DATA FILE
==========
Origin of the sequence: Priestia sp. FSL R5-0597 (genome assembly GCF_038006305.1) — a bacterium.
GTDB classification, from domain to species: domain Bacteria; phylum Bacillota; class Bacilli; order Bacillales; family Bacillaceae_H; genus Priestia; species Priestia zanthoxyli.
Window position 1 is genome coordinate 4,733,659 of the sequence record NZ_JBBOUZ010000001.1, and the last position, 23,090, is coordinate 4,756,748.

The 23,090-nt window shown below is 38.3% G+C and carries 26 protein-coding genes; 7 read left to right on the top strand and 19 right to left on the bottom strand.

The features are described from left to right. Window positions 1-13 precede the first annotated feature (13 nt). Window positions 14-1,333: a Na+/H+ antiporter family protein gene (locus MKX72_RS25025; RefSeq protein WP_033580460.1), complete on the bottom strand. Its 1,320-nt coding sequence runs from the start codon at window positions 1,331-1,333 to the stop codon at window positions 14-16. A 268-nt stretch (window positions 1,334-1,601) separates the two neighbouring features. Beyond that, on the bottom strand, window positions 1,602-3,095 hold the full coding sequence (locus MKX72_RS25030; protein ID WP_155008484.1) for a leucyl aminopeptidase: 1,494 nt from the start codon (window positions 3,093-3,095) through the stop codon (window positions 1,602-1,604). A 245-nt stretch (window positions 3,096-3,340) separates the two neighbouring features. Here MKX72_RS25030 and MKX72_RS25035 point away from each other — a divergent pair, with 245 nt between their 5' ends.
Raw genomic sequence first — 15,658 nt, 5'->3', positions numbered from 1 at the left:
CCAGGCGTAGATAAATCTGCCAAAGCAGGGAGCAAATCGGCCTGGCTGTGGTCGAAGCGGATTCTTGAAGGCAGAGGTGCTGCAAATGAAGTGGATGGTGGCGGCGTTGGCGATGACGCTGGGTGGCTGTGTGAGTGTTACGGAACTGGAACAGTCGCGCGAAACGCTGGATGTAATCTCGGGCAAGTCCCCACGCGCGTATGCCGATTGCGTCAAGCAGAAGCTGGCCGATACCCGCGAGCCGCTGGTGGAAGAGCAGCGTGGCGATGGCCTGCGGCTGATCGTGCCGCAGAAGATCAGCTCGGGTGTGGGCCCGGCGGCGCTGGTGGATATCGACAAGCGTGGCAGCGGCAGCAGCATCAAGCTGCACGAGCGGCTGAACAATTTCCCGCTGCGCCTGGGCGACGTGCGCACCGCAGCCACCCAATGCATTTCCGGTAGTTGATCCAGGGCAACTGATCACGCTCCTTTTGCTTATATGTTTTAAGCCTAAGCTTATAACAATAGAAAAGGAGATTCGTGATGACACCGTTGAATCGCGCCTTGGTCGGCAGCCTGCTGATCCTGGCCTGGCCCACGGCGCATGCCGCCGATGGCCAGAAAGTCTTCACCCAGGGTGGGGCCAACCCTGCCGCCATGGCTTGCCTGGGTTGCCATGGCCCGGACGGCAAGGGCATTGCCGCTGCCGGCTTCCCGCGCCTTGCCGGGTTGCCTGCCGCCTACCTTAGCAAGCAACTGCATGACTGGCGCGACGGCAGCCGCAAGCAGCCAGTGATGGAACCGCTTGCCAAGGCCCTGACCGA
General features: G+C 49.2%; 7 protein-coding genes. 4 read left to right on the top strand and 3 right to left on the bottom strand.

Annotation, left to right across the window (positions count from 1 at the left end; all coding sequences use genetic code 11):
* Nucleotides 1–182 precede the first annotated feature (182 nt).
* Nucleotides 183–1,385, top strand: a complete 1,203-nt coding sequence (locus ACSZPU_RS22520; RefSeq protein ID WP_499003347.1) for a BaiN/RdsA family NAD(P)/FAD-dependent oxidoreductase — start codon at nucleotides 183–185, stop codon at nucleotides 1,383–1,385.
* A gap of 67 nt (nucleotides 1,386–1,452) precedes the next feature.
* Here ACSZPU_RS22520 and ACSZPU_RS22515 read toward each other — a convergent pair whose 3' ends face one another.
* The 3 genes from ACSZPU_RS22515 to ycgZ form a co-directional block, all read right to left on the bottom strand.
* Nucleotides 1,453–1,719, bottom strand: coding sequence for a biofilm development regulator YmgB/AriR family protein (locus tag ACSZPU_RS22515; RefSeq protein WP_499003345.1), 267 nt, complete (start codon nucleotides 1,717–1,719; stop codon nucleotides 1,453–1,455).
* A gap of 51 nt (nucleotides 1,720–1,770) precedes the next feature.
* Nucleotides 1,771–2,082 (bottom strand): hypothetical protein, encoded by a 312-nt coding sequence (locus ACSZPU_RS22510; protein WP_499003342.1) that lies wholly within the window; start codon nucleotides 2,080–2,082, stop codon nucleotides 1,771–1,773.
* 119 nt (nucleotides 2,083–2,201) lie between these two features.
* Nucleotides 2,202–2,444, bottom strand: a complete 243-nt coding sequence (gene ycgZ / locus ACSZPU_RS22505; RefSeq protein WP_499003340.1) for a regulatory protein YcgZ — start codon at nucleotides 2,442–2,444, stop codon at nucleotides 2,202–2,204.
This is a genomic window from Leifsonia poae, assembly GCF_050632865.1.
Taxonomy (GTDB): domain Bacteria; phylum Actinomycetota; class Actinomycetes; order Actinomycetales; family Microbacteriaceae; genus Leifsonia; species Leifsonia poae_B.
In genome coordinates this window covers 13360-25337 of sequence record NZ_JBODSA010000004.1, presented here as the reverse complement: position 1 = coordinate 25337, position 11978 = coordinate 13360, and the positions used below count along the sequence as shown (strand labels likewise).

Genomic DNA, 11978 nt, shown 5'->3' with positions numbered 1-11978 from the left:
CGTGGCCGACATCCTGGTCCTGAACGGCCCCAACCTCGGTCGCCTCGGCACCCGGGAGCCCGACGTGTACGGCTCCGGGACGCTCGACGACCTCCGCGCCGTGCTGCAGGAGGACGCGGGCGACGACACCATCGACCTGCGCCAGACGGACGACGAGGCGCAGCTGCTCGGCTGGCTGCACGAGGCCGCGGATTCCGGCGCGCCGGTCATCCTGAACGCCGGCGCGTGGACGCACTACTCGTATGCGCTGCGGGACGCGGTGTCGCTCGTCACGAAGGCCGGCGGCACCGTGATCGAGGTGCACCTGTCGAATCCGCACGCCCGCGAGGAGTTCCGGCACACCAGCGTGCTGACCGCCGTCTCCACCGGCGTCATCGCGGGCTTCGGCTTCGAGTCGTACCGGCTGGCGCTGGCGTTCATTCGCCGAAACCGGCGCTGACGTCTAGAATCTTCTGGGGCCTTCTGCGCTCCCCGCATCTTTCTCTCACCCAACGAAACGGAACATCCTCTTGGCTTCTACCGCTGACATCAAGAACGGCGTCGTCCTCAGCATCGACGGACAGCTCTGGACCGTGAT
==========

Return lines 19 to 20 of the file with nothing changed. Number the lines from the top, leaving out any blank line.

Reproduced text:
* Nucleotides 2,202–2,444, bottom strand: a complete 243-nt coding sequence (gene ycgZ / locus ACSZPU_RS22505; RefSeq protein WP_499003340.1) for a regulatory protein YcgZ — start codon at nucleotides 2,442–2,444, stop codon at nucleotides 2,202–2,204.
This is a genomic window from Leifsonia poae, assembly GCF_050632865.1.